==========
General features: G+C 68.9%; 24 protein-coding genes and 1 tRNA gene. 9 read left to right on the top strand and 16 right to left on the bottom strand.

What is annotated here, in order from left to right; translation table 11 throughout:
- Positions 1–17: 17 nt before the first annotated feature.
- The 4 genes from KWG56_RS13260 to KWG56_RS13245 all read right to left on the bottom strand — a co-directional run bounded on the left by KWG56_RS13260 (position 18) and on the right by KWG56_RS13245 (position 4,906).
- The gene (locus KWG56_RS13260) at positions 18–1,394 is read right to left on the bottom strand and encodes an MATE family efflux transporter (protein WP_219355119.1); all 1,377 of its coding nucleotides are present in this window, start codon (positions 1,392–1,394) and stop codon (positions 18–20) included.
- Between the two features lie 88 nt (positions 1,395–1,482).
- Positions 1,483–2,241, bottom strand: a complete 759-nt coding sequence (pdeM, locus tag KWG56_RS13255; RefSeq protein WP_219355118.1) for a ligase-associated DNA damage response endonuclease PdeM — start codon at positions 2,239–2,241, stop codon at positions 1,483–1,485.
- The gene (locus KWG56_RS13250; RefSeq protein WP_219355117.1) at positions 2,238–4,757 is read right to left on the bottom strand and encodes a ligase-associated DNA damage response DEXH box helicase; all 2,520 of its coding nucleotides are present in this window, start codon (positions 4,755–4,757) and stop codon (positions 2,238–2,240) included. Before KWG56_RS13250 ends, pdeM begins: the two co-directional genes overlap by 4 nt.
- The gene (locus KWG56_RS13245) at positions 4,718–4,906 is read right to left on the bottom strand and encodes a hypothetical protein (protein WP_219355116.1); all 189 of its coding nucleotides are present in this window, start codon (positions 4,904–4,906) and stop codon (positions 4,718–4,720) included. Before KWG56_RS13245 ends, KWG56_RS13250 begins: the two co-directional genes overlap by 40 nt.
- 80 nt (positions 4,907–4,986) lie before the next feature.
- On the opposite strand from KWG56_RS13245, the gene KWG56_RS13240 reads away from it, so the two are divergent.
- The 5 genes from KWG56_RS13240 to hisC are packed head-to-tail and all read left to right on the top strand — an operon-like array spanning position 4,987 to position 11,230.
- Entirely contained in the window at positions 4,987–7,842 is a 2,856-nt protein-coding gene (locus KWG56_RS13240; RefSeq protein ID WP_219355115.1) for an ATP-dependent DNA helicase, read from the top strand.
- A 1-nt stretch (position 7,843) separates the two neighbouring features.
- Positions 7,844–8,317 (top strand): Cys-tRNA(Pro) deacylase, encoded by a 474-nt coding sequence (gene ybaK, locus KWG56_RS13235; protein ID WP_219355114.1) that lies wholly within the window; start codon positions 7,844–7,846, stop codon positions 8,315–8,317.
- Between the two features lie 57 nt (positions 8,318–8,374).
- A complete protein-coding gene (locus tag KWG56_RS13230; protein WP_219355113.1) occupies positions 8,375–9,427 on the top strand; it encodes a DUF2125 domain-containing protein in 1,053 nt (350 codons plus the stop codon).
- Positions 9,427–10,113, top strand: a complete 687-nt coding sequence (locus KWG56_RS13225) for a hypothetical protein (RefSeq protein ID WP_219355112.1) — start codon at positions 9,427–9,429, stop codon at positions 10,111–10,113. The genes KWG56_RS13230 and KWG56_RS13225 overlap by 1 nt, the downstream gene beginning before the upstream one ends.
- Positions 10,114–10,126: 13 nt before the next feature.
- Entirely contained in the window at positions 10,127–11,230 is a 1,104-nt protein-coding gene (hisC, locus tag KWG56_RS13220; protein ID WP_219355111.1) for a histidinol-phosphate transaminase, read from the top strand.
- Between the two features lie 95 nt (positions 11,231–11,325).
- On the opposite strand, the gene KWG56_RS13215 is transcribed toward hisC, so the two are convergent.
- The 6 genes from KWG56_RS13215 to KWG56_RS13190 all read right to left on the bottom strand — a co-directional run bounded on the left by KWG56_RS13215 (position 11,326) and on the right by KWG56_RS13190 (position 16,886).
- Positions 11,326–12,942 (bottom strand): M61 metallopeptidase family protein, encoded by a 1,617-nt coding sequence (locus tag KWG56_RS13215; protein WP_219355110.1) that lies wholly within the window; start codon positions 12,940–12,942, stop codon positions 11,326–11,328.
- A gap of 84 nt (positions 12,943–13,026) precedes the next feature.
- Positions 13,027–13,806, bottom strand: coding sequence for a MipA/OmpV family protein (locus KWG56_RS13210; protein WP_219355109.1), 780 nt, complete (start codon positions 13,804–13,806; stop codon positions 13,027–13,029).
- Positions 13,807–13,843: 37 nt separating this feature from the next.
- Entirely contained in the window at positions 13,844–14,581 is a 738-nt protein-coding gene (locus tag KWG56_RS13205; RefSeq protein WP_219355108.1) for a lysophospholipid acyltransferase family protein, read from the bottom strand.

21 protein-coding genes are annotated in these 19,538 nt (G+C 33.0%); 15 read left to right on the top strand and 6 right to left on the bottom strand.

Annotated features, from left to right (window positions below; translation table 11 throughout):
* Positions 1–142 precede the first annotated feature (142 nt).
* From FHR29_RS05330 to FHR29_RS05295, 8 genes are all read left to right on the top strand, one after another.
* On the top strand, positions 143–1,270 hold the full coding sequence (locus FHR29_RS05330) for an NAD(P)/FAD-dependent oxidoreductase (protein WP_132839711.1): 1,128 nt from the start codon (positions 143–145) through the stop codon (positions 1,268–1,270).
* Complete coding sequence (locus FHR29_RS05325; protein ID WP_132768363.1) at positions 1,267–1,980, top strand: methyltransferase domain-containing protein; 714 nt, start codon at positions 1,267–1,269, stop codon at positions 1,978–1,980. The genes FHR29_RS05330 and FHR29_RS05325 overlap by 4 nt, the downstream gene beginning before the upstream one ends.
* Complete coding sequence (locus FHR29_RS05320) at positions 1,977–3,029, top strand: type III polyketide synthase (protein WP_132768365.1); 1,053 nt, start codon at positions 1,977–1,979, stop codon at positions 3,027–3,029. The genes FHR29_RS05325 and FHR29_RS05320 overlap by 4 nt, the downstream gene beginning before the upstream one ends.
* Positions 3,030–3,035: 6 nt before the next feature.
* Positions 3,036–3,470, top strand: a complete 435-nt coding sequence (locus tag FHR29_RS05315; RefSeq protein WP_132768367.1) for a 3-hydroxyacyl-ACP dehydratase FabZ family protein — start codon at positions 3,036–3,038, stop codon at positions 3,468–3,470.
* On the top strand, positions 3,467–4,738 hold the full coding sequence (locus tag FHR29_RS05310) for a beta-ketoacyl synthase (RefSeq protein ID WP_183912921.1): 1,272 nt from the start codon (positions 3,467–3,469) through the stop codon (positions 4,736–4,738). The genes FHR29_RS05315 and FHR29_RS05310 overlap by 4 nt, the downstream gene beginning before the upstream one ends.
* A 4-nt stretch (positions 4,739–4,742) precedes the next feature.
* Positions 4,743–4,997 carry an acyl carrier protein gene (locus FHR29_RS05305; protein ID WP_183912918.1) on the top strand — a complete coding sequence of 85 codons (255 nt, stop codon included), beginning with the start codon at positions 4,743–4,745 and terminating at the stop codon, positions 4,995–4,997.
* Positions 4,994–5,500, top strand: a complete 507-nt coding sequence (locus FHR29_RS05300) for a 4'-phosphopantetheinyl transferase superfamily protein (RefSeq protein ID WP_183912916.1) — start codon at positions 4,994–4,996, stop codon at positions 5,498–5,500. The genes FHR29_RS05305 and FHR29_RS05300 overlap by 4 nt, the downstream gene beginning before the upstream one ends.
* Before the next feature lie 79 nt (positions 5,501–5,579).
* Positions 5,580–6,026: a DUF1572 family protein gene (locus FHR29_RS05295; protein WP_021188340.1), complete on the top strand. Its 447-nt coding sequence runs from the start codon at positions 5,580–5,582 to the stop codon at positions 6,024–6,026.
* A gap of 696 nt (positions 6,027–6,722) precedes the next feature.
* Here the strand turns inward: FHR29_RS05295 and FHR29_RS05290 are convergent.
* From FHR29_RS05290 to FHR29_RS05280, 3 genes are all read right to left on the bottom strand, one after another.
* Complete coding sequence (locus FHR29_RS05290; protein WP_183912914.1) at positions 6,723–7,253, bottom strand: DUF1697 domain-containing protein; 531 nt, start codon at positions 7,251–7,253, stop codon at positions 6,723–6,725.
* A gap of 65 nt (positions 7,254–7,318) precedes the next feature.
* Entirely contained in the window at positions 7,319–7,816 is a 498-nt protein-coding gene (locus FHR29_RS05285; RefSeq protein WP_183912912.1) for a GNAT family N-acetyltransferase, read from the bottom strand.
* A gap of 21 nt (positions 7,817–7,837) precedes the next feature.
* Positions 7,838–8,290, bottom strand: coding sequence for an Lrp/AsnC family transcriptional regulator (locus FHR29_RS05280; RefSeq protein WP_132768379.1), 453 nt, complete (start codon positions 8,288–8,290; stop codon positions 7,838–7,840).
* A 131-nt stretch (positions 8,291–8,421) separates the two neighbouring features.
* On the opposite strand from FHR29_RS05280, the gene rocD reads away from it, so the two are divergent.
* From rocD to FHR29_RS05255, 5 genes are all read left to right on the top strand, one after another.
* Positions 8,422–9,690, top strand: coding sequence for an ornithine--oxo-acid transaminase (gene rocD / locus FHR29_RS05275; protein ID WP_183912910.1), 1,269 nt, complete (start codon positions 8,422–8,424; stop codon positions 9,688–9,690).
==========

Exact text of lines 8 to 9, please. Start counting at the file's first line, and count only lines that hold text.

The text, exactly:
- The gene (locus KWG56_RS13250; RefSeq protein WP_219355117.1) at positions 2,238–4,757 is read right to left on the bottom strand and encodes a ligase-associated DNA damage response DEXH box helicase; all 2,520 of its coding nucleotides are present in this window, start codon (positions 4,755–4,757) and stop codon (positions 2,238–2,240) included. Before KWG56_RS13250 ends, pdeM begins: the two co-directional genes overlap by 4 nt.
- The gene (locus KWG56_RS13245) at positions 4,718–4,906 is read right to left on the bottom strand and encodes a hypothetical protein (protein WP_219355116.1); all 189 of its coding nucleotides are present in this window, start codon (positions 4,904–4,906) and stop codon (positions 4,718–4,720) included. Before KWG56_RS13245 ends, KWG56_RS13250 begins: the two co-directional genes overlap by 40 nt.